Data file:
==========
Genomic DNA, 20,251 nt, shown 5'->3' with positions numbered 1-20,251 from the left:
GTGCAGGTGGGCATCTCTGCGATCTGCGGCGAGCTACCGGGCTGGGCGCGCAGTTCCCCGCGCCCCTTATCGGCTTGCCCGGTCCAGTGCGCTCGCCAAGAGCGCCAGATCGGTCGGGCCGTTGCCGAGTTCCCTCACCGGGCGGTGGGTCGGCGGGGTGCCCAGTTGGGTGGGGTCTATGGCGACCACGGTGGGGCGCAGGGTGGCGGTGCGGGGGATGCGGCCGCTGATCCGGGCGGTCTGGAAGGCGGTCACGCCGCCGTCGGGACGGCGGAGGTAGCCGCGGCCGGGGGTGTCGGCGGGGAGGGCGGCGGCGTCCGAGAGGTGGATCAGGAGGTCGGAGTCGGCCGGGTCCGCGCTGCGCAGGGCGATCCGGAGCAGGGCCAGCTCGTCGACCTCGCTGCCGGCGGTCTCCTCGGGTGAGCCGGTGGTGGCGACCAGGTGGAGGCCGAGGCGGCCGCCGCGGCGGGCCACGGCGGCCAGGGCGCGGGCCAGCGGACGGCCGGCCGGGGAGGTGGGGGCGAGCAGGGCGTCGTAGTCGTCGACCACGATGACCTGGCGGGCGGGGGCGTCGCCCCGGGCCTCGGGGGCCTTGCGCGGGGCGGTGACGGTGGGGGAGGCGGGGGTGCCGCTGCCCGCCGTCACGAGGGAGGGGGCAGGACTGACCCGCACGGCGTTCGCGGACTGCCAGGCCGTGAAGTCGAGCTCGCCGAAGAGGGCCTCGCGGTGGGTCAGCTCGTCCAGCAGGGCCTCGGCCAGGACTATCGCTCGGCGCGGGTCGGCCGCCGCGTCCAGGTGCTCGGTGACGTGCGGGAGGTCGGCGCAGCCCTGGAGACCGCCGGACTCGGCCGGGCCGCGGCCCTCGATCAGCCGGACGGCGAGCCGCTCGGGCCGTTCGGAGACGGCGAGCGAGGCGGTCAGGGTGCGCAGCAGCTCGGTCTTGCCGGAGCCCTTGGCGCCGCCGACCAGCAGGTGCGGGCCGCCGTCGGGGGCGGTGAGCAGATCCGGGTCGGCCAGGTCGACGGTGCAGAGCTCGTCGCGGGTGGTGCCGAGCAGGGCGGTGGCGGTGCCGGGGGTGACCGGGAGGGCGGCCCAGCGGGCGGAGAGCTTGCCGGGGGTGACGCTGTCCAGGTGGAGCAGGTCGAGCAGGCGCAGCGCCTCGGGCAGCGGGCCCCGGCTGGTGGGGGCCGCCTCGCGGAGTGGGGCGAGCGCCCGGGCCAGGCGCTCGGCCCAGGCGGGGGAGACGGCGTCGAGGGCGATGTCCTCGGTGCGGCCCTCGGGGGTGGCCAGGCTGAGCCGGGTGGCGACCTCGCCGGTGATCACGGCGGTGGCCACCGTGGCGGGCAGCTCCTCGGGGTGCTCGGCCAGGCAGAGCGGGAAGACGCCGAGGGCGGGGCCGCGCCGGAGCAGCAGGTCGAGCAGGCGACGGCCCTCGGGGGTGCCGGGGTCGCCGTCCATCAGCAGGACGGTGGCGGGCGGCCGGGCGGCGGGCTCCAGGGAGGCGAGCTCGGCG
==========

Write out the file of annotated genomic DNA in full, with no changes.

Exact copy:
Genomic DNA, 20,251 nt, shown 5'->3' with positions numbered 1-20,251 from the left:
GTGCAGGTGGGCATCTCTGCGATCTGCGGCGAGCTACCGGGCTGGGCGCGCAGTTCCCCGCGCCCCTTATCGGCTTGCCCGGTCCAGTGCGCTCGCCAAGAGCGCCAGATCGGTCGGGCCGTTGCCGAGTTCCCTCACCGGGCGGTGGGTCGGCGGGGTGCCCAGTTGGGTGGGGTCTATGGCGACCACGGTGGGGCGCAGGGTGGCGGTGCGGGGGATGCGGCCGCTGATCCGGGCGGTCTGGAAGGCGGTCACGCCGCCGTCGGGACGGCGGAGGTAGCCGCGGCCGGGGGTGTCGGCGGGGAGGGCGGCGGCGTCCGAGAGGTGGATCAGGAGGTCGGAGTCGGCCGGGTCCGCGCTGCGCAGGGCGATCCGGAGCAGGGCCAGCTCGTCGACCTCGCTGCCGGCGGTCTCCTCGGGTGAGCCGGTGGTGGCGACCAGGTGGAGGCCGAGGCGGCCGCCGCGGCGGGCCACGGCGGCCAGGGCGCGGGCCAGCGGACGGCCGGCCGGGGAGGTGGGGGCGAGCAGGGCGTCGTAGTCGTCGACCACGATGACCTGGCGGGCGGGGGCGTCGCCCCGGGCCTCGGGGGCCTTGCGCGGGGCGGTGACGGTGGGGGAGGCGGGGGTGCCGCTGCCCGCCGTCACGAGGGAGGGGGCAGGACTGACCCGCACGGCGTTCGCGGACTGCCAGGCCGTGAAGTCGAGCTCGCCGAAGAGGGCCTCGCGGTGGGTCAGCTCGTCCAGCAGGGCCTCGGCCAGGACTATCGCTCGGCGCGGGTCGGCCGCCGCGTCCAGGTGCTCGGTGACGTGCGGGAGGTCGGCGCAGCCCTGGAGACCGCCGGACTCGGCCGGGCCGCGGCCCTCGATCAGCCGGACGGCGAGCCGCTCGGGCCGTTCGGAGACGGCGAGCGAGGCGGTCAGGGTGCGCAGCAGCTCGGTCTTGCCGGAGCCCTTGGCGCCGCCGACCAGCAGGTGCGGGCCGCCGTCGGGGGCGGTGAGCAGATCCGGGTCGGCCAGGTCGACGGTGCAGAGCTCGTCGCGGGTGGTGCCGAGCAGGGCGGTGGCGGTGCCGGGGGTGACCGGGAGGGCGGCCCAGCGGGCGGAGAGCTTGCCGGGGGTGACGCTGTCCAGGTGGAGCAGGTCGAGCAGGCGCAGCGCCTCGGGCAGCGGGCCCCGGCTGGTGGGGGCCGCCTCGCGGAGTGGGGCGAGCGCCCGGGCCAGGCGCTCGGCCCAGGCGGGGGAGACGGCGTCGAGGGCGATGTCCTCGGTGCGGCCCTCGGGGGTGGCCAGGCTGAGCCGGGTGGCGACCTCGCCGGTGATCACGGCGGTGGCCACCGTGGCGGGCAGCTCCTCGGGGTGCTCGGCCAGGCAGAGCGGGAAGACGCCGAGGGCGGGGCCGCGCCGGAGCAGCAGGTCGAGCAGGCGACGGCCCTCGGGGGTGCCGGGGTCGCCGTCCATCAGCAGGACGGTGGCGGGCGGCCGGGCGGCGGGCTCCAGGGAGGCGAGCTCGGCG